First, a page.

Same goes for Ryan Murphy and “Glee.” The show can, when it’s truly on, give us stunning moments of universal empathy where something which the wider world did not understand before becomes crystalline before all of our eyes. Kurt receiving the unconditional love of his father. Santana cracking open the hard shell she protected her soft heart with. These moments moved us. But then characters flitted and floated and look, something shiny. And he insisted we should be happy we got Brittana in the first place. But, at least for me, it wasn’t just about giving them a happily ever after. It was giving them a real reason for not riding off into the sunset together. I am thankful to him for creating the show, but I wish he had let it live free of his personal agenda.
I am not, however, mad at say a Joss Whedon or a Shonda Rhimes because as crazypants and tragic and disappointing as some of their plot twists may be, they do it in pursuit of their stories, not just their own desire to bend the world to their megalomania. But now I’ve veered into a philosophical discussion of my television-based worldview. Which, you know, embarrassing.
If you think my or AE’s coverage of “Lost Girl” is lacking, tell us where we can improve. But also be realistic. “Lost Girl” gets recaps, actress interviews, news updates, viewing guides and general commentary about it on the regular. The site has done interviews with the stars of the show every year the show has been on the air. Not too many series with major LGBT characters have afforded us the same courtesy and access. This is no small feat for a non-mainstream media site to accomplish. Almost every single post about the show gets promoted into the marquee on the AE homepage. The only reason I do not include a Twitter roundup of “Lost Girl” fans comments like with some other shows is because this show airs in two different countries on two different days. And it would become too cumbersome and time consuming for me to track, review and catalogue hundred of tweets over a two-day period. I am but one girl with a computer, and sometimes even I need to sleep.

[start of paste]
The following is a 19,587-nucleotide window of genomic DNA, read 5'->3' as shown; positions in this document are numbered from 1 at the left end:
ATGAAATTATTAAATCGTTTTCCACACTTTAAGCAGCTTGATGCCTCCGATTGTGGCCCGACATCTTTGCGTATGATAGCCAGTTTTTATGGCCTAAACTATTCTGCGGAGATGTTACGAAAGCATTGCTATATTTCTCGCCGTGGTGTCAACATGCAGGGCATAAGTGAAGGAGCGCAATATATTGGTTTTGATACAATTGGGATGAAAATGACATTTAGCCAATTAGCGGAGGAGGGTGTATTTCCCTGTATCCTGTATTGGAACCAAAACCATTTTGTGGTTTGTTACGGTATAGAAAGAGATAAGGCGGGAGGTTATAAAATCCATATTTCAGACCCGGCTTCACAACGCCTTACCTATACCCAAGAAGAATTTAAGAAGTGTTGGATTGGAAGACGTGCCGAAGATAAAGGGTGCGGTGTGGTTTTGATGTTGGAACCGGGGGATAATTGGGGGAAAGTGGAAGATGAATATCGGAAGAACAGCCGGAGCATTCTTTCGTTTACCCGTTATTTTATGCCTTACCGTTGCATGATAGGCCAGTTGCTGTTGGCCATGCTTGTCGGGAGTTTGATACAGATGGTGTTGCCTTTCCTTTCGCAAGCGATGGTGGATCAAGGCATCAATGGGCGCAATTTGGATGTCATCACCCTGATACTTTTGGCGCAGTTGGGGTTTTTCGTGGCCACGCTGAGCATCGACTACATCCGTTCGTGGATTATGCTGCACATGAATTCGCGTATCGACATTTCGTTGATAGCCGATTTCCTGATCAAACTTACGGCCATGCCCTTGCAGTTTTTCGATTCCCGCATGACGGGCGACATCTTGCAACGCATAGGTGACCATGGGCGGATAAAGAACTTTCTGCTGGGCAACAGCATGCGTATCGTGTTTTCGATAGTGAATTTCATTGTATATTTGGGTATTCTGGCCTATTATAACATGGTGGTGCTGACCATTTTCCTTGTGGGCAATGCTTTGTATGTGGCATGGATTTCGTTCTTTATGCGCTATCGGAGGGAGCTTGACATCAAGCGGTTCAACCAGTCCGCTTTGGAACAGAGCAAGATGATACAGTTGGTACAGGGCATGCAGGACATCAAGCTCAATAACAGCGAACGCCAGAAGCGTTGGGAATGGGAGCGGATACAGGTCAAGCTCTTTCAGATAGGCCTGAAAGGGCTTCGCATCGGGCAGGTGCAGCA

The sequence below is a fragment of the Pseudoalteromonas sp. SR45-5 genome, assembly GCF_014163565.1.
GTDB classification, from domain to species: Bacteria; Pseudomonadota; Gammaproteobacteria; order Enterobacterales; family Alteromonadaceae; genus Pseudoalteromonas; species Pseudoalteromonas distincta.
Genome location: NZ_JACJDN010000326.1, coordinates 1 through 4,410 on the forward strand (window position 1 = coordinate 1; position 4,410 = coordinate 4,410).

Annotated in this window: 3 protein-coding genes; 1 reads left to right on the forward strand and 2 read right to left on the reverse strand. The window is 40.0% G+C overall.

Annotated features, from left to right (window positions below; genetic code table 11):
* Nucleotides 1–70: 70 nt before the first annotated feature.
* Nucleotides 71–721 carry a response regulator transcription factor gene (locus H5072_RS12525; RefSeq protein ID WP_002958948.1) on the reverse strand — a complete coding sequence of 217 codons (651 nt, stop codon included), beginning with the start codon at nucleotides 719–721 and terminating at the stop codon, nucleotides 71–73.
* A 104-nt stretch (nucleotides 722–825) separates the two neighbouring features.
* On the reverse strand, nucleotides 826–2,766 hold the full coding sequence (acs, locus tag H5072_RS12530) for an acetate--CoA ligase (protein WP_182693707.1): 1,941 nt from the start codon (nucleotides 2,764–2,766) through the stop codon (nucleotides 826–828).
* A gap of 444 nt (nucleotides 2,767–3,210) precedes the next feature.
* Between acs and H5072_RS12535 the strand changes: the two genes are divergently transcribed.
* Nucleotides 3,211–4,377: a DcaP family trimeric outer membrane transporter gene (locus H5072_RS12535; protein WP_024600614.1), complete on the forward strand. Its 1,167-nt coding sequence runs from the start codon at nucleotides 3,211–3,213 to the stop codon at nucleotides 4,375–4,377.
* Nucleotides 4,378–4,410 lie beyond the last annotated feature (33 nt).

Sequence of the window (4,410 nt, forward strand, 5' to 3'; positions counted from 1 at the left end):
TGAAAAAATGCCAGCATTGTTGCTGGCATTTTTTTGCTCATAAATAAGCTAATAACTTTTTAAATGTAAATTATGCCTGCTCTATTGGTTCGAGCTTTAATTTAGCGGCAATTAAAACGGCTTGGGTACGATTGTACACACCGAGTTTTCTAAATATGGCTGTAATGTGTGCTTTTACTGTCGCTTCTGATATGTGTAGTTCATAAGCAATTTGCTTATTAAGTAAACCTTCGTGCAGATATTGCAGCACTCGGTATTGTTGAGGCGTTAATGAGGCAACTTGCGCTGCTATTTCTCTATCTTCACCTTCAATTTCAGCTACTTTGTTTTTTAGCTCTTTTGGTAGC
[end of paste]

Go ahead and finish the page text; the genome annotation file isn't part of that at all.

You want a wide-reaching article about “Lost Girl”’s impact on popular culture? Sure, one might be due. But also realize AE is a commercial news and entertainment site and as such it goes where the audience is. “Glee” gets more coverage because “Glee” has a larger audience. That’s just another fact. Last season it averaged around 7 million viewers per episode where “Lost Girl” hovered right around 1 million. And “Pretty Little Liars” averages around 2.5 to 3 million viewers a week its last season. And if you think all of the coverage of “Glee” of late has been positive, you just weren’t paying attention.
As for AE coverage in general? Well, as I mentioned, I’m not the one steering that ship. But I will say the site over the years has evolved and while it is not perfect, because nothing is, it strives to give full and far-reaching coverage of what has become a very diverse universe of lesbian media. No site can be all things to all people. And, yes, it devotes some coverage to subtext because, again, there’s an audience there who asks for it. If you do not enjoy the subtext coverage, I politely ask you simply do not read it. Because there is plenty of coverage of maintext you can read instead. This season alone the site has recapped “Lost Girl,” “Pretty Little Liars,” “Glee,” “Grey’s Anatomy,” “Bomb Girls,” “The Good Wife,” “Degrassi,” “Chicago Fire,” “True Blood,” “Last Tango in Halifax,” “White Collar,” “American Horror Story: Asylum,” “Emily Owens MD,” “The Challenge: Battle of the Seasons,” “Project Runway” and “R&B Divas” – all shows with a major lesbian and/or bisexual character and/or contestant. The only shows it currently recaps with subtext? “Rizzoli & Isles” and “Once Upon a Time.”
(Please note and respect that I am emphatically not here to debate the merits of subtext. That is another post for another day.)
Bashing the people in your community who chose to write about and champion our representation, out of nothing more than love for the medium and a desire to see our lives reflected back honestly to us, doesn’t solve the problem. It doesn’t make TV writers write more LGBT characters. And it doesn’t create a utopian universe of LGBT visibility. All it does is make the people who do the writing weary. That’s not a threat, that’s just a fact.
p.s. You pick a fight with Heather Hogan, you pick a fight with me. She has done more to promote visibility, service fandom and make the world less lonely for people like us on the outside looking in than anyone I know. That’s my homegirl. And you can’t talk shit about my homegirl in my house.